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Teen Gynecology Specialist

Metro Health and Wellness LLC

Kirstie Cunningham, MD, FACOG

OB-GYN located in Marietta, GA

At Metro Health and Wellness, Dr. Kirstie Cunningham and her staff offer services that include adolescent and teen gynecology. The doctor serves residents in the Atlanta, Georgia area who are actively seeking gynecological care.

Teen Gynecology Q&A

When Should a Teenager Start to see a Gynecologist?

Gynecologists often recommend a teenager receive a yearly teen or adolescent gynecological exam when they begin to have their monthly period or become sexually active. The doctor may or may not perform a pelvic exam on young, female patients. Most will wait until the teen has become sexually active before performing a full gynecological exam. Children today seem to mature much faster than in the past. Gynecologists recommend that patients talk to their teenage and adolescent girls from a very young age about their bodies and what to expect as they get older. This will help familiarize the girl with what is going to happen to her body and how she should react when the changes begin to occur.

What Does Teen Gynecology Exam Involve?

A teen gynecological exam can involve many of the same things an adult woman goes through. Although the pelvic exam is optional, the doctor will discuss any problems the teen may be having with their periods or other reproductive organs. The doctor will discuss what the girl can expect over the next few years, and educate her on what she will need to do to remain happy and healthy. The doctor will also talk to the parents so they understand what type of changes may be taking place. Once the girl has completed the exam, the doctor may request to see her the following year in case she becomes sexually active over the next year.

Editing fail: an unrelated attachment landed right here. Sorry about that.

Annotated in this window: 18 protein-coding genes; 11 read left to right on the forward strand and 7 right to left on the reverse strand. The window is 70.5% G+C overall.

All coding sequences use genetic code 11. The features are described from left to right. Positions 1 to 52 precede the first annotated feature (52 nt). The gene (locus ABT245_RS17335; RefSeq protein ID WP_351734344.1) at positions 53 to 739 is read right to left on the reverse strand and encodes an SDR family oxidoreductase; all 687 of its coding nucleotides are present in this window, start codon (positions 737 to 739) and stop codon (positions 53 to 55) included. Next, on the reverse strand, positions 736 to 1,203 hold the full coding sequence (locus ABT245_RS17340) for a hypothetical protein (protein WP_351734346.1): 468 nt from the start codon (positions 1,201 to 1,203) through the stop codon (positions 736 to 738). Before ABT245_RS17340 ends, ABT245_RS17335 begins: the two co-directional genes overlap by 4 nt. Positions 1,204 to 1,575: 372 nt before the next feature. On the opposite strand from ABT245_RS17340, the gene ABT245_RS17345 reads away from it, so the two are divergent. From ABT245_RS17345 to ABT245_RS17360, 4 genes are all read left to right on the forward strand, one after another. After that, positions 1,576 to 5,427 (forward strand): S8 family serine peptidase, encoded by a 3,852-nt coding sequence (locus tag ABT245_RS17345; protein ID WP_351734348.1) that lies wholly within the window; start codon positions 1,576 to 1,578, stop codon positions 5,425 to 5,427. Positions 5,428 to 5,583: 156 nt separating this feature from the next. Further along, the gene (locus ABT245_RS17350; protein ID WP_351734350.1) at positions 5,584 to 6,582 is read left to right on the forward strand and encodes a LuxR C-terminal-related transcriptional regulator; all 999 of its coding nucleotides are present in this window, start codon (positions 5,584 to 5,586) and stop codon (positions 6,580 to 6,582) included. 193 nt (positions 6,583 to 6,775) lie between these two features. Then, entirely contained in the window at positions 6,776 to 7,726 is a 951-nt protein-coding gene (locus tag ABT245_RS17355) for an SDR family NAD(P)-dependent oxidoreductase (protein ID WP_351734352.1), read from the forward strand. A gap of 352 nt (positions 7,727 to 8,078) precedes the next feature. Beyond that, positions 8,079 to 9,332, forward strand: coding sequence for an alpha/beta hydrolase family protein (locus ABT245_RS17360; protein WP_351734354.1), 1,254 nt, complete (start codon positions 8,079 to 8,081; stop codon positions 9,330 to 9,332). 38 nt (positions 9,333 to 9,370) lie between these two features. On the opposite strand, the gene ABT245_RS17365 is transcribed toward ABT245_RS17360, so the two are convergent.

When Should a Girl Start to Have Periods?

Most doctors believe the onset of a girl's first menstrual cycle normally occurs between the ages of 12 and 14 years. During what is known as precocious puberty, the onset of a girl's menstrual periods may begin as early as the age of 9. While this is not always the case, the earlier they begin to exhibit these types of signs, the earlier and higher the risks of them becoming pregnant begin to appear. If the mother has not educated the teen about what her menstrual periods are like, the first few days when they appear can be extremely frightening. Girls who participate in physical activities that are extremely demanding may not have a period for several years.